Twrap = (2**n)/r

   where r is the maximum transfer rate.  To avoid old duplicate
   segments in the same connection, we require that Twrap > MSL (in
   practice, we need Twrap >> MSL).







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   The clock-driven ISN numbers wrap in time TwrapISN:

       TwrapISN = (2**n)/R

   For current TCP, TwrapISN = 4.55 hours.

   The cases for old duplicates from previous connections can be divided
   into four regions along two dimensions:

   *    Slow vs. fast connections, corresponding to r < R or r >= R.

   *    Short vs. long connections, corresponding to duration E <
        TwrapISN or E >= TwrapISN.

   On short slow connections, the clock-driven ISN selection rejects old
   duplicates.  For all other cases, the TIME-WAIT delay of 2*MSL is
   required so old duplicates can expire before they infect a new
   incarnation.  This is discussed in detail in the Appendix to [RFC-
   1185].

   With this background, we can consider the effect of increasing n to
   64.  We would like to increase both R and TwrapISN far enough that
   all connections will be short and slow, i.e., so that the clock-
   driven ISN selection will reject all old duplicates.  Put another
   way, we want to every connection to have a unique chunk of the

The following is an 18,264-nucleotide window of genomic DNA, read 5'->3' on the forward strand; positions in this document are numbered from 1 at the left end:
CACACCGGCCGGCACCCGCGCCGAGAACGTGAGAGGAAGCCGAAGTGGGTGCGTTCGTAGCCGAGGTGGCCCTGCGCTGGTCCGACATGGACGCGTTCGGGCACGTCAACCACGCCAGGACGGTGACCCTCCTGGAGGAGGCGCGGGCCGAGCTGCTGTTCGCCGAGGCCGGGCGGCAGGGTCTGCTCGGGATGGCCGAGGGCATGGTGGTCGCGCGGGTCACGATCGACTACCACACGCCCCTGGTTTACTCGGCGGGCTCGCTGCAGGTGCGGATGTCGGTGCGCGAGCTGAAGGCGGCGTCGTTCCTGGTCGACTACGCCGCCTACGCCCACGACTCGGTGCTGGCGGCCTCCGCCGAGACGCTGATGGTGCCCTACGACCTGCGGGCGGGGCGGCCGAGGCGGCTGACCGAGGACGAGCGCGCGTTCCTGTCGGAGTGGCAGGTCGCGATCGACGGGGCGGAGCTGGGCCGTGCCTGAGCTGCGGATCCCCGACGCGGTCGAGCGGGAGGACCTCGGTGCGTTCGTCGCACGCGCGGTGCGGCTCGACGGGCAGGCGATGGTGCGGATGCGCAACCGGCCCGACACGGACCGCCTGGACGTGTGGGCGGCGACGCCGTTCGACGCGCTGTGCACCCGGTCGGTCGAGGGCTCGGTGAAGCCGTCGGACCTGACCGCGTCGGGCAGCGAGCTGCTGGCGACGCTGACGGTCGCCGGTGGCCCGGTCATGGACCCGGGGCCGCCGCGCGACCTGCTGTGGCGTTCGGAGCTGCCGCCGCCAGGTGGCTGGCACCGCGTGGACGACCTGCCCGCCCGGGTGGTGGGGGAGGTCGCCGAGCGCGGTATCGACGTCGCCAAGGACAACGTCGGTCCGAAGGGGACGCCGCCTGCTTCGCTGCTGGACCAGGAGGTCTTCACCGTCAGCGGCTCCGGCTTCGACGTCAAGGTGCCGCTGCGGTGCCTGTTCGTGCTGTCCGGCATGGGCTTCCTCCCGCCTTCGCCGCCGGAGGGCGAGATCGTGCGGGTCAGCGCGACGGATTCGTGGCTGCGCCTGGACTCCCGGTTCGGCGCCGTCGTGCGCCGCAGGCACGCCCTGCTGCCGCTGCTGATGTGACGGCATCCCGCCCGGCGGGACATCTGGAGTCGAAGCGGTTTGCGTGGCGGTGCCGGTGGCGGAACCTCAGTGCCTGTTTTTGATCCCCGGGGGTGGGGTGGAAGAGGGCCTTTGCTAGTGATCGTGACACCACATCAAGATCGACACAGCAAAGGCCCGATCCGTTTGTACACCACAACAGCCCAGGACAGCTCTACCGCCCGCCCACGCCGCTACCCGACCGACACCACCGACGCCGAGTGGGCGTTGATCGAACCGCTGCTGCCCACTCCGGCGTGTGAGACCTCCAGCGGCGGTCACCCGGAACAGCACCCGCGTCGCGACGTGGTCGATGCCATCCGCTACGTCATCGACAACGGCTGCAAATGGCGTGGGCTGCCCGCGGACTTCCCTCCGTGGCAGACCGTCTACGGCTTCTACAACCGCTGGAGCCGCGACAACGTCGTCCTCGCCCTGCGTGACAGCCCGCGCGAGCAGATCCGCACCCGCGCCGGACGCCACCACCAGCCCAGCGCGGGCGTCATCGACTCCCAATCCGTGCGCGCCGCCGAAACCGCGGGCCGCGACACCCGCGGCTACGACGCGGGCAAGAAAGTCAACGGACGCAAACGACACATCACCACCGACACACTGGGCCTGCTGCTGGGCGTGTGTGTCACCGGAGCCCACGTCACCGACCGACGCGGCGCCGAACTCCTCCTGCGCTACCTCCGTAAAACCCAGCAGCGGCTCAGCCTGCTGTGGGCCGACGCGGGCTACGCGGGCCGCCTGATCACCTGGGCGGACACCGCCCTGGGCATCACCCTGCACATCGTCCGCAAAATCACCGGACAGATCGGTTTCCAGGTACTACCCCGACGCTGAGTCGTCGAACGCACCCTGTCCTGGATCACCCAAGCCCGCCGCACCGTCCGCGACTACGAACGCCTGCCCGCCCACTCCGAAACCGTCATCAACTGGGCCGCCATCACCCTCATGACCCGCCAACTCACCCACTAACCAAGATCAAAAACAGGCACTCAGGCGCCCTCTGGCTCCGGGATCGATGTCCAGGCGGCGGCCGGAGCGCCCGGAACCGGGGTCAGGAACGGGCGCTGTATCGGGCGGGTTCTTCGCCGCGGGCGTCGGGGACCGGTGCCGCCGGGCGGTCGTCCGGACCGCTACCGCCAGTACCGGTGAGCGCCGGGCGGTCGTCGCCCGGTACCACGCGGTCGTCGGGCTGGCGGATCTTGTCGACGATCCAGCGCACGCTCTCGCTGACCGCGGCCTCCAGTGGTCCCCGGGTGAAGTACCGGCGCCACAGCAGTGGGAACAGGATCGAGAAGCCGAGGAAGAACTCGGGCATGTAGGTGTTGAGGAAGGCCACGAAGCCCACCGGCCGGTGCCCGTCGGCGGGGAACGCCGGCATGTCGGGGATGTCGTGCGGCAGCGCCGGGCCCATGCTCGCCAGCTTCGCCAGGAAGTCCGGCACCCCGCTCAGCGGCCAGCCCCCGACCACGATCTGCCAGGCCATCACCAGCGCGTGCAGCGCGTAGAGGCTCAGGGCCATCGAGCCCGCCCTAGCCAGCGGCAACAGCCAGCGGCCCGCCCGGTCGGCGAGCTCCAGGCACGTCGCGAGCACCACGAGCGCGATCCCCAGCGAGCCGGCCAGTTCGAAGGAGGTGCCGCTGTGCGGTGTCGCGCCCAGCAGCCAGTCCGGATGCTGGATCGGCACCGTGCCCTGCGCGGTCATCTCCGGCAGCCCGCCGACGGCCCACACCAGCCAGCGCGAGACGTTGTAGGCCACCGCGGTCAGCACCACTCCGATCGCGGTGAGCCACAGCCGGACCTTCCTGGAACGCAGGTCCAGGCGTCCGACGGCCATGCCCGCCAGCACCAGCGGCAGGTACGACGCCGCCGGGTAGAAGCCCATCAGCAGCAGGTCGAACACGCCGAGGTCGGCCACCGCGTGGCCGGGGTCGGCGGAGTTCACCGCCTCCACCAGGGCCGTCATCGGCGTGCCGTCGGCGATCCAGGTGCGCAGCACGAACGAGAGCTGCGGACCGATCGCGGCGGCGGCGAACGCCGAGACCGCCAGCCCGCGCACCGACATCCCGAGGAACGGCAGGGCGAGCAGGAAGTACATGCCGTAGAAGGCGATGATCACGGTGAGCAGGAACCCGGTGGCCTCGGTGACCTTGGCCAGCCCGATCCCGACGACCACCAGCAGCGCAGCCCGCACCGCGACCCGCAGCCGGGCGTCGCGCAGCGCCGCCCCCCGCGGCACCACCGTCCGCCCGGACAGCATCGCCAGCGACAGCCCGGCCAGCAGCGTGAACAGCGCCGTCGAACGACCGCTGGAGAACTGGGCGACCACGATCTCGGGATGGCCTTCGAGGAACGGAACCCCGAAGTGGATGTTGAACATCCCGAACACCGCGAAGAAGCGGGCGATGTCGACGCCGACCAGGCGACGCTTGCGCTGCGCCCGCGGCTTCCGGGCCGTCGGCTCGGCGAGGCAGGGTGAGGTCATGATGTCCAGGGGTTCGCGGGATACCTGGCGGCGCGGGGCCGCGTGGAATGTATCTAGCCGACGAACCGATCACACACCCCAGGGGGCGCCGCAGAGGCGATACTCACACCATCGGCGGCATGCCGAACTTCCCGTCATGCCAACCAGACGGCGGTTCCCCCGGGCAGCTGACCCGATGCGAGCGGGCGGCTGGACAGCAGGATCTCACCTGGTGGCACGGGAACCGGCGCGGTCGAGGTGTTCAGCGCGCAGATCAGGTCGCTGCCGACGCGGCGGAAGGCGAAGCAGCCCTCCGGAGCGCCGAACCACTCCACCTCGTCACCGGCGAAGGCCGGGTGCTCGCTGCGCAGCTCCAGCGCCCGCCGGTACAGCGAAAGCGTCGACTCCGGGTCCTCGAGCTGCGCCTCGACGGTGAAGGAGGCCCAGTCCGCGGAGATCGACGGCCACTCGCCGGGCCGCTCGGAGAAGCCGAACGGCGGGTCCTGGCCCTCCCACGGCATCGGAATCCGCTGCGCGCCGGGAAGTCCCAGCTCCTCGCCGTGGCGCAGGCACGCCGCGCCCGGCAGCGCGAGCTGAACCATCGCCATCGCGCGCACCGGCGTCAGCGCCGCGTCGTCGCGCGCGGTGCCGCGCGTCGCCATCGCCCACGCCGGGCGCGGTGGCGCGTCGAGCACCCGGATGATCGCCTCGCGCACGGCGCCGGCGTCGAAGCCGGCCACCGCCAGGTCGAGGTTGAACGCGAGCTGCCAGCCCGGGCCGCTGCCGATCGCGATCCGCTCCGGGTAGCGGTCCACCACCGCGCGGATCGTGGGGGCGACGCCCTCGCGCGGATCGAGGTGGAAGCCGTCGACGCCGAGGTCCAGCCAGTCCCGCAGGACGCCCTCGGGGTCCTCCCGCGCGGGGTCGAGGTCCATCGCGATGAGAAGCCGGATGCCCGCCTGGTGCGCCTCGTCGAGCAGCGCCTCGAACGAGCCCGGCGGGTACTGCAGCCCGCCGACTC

seqence space.  For this purpose, we need R larger than the maximum
   foreseeable rate r, and TwrapISN greater than the longest foreseeable
   connection duration E.

   In fact, this appears feasible with n = 64 bits.  Suppose that we use
   R = 2**33 Bps; this is approximately 8 gigabytes per second, a
   reasonable upper limit on throughput of a single TCP connection.
   Then TwrapISN = 68 years, a reasonable upper limit on TCP connection
   duration.  Note that this particular choice of R corresponds to
   incrementing the ISN by 2**32 every 0.5 seconds, as would happen with
   the Berkeley BSD implementation of TCP.  Then the low-order 32 bits
   of a 64-bit ISN would always be exactly zero.

   REFERENCES

      [RFC-793]  Postel, J., "Transmission Control Protocol", RFC-793,
      USC/Information Sciences Institute, September 1981.

      [RFC-1185]  Jacobson, V., Braden, R., and Zhang, L., "TCP
      Extension for High-Speed Paths", RFC-1185, Lawrence Berkeley Labs,
      USC/Information Sciences Institute, and Xerox Palo Alto Research
      Center, October 1990.




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      [RFC-1263]  O'Malley, S. and L. Peterson, "TCP Extensions
      Considered Harmful", RFC-1263, University of Arizona, October
      1991.

      [RFC-1323]  Jacobson, V., Braden, R. and D. Borman "TCP Extensions
      for High Performance", RFC-1323, Lawrence Berkeley Labs,
      USC/Information Sciences Institute, and Cray Research, May 1992.

Security Considerations

   Security issues are not discussed in this memo.

Author's Address:

   Bob Braden
   University of Southern California
   Information Sciences Institute
   4676 Admiralty Way
   Marina del Rey, CA 90292

   Phone: (213) 822-1511
   EMail: Braden@ISI.EDU